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Home > Lifestyle News > Culture News > Article > Irish author Paul Lynchs dystopian novel Prophet Song wins Booker Prize 2023

Irish author Paul Lynch's dystopian novel 'Prophet Song' wins Booker Prize 2023

Updated on: 27 November,2023 08:10 AM IST  |  London
PTI |

Lynch beat London-based Indian-origin author Chetna Maroo's debut novel 'Western Lane' to the award. He won for his novel presenting a dystopian vision of Ireland in the grips of totalitarianism, something the author describes as "an attempt at radical empathy"

Irish author Paul Lynch's dystopian novel 'Prophet Song' wins Booker Prize 2023

Set in Dublin, 'Prophet Song' tells the story of a family grappling with a terrifying new world in which the democratic norms they are used to begin to disappear. Photo: AFP

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Irish author Paul Lynch's "Prophet Song" was named the winner of the Booker Prize 2023, beating London-based Indian-origin author Chetna Maroo's debut novel "Western Lane", at a ceremony in London.

Lynch, 46, won for his novel presenting a dystopian vision of Ireland in the grips of totalitarianism, something the author describes as "an attempt at radical empathy". Set in Dublin, "Prophet Song" tells the story of a family grappling with a terrifying new world in which the democratic norms they are used to begin to disappear.

"I was trying to see into the modern chaos, The unrest in Western democracies. The problem of Syria the implosion of an entire nation, the scale of its refugee crisis and the West's indifference," said Lynch, who won the GBP 50,000 literary award.


"Prophet Song" was the bookies' favourite to win this year's Booker Prize and makes Lynch the fifth Irish author to win the prestigious prize after Iris Murdoch, John Banville, Roddy Doyle and Anne Enright.


"From that first knock at the door, 'Prophet Song' forces us out of our complacency as we follow the terrifying plight of a woman seeking to protect her family in an Ireland descending into totalitarianism. We felt unsettled from the start, submerged in and haunted by the sustained claustrophobia of Lynch's powerfully constructed world," said Canadian novelist Esi Edugyan, the chair of the Booker Prize 2023 judging panel. Lynch received his trophy from Sri Lankan author Shehan Karunatilaka, last year's Booker winner for "The Seven Moons of Maali Almeida", at the awards ceremony held at Old Billingsgate in London.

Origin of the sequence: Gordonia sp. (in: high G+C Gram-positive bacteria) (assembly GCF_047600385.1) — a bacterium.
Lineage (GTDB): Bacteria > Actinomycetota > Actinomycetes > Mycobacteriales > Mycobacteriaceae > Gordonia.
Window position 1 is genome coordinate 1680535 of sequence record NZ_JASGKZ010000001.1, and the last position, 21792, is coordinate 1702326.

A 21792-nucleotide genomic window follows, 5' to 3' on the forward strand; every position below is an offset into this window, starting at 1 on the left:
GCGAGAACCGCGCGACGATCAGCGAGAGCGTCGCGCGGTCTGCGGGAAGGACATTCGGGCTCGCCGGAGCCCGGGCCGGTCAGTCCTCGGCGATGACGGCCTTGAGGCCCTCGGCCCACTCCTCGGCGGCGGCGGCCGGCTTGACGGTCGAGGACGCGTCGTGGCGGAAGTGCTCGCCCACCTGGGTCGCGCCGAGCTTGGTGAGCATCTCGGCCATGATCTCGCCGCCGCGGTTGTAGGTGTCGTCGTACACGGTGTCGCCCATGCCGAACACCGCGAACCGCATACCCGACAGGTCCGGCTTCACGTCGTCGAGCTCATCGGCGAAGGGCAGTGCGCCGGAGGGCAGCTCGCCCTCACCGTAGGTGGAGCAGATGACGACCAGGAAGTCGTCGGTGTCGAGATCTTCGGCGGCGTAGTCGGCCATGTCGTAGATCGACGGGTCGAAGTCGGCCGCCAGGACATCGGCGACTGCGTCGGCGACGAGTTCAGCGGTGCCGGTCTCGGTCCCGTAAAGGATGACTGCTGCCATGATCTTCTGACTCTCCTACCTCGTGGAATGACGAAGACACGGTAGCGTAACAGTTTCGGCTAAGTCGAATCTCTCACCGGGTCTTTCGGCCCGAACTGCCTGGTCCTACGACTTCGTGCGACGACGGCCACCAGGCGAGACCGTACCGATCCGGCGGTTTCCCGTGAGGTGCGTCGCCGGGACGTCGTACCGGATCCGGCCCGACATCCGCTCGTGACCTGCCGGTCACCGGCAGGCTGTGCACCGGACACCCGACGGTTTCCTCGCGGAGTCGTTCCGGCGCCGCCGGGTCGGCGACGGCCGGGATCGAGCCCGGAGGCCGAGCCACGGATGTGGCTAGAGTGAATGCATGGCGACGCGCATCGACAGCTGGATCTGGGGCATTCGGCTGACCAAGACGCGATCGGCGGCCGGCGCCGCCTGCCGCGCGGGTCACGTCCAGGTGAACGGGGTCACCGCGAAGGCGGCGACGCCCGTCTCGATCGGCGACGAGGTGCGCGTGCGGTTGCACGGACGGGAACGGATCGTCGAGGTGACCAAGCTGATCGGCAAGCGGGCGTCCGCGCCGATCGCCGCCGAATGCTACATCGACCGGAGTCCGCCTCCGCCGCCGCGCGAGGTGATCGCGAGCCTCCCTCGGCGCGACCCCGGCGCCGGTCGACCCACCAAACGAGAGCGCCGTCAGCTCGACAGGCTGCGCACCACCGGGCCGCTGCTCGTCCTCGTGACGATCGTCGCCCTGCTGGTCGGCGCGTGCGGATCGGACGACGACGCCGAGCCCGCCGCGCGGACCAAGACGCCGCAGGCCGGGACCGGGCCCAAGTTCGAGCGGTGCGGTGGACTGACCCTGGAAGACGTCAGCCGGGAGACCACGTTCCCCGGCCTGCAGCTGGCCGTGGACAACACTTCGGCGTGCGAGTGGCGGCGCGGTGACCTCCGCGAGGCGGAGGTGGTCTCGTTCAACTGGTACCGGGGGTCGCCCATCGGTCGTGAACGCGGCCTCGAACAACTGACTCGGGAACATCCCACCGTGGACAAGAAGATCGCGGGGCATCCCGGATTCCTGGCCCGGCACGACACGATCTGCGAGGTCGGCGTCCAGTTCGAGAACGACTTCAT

"The judges established at the start of the final meeting that any of the six books on the shortlist would be a worthy winner," noted Gaby Wood, Chief Executive of the Booker Prize Foundation.

Among the six shortlisted works was Kenya-born Chetna Maroo's novel set within the context of the British Gujarati milieu, which was praised by the Booker judges for its use of the sport of squash as a metaphor for complex human emotions. It revolves around the story of an 11-year-old girl named Gopi and her bonds with her family.

"It's also been called a coming-of-age novel, a domestic novel, a novel about grief, a novel about the immigrant experience," said Maroo of her shortlisted "sports novel".

Sarah Bernstein's "Study for Obedience", Jonathan Escoffery's "If I Survive You", Paul Harding's "The Other Eden", and Paul Murray's "The Bee Sting" completed the 2023 shortlist.

Each of the shortlisted authors received GBP 2,500 and a unique hand-bound edition of their book designed by six fellows of the Designer Bookbinders society.

"Together these works showcase the breadth of what world literature can do while gesturing at the unease of our moment. From Bernstein and Harding's outsiders attempting to establish lives in societies that reject them, to the often-funny struggles of Escoffery and Murray's adolescents as they carve out identities for themselves beyond their parents' mistakes, to Maroo and Lynch's elegant evocations of family grief each speaks distinctly about our shared journeys while refusing to be defined as any one thing," noted Edugyan.

The keynote speech at the prize ceremony was delivered by British Iranian activist Nazanin Zaghari-Ratcliffe, who was released from Evin prison in Tehran last year. She described how books had saved her when she was in solitary confinement and how a secret library is operated among inmates.

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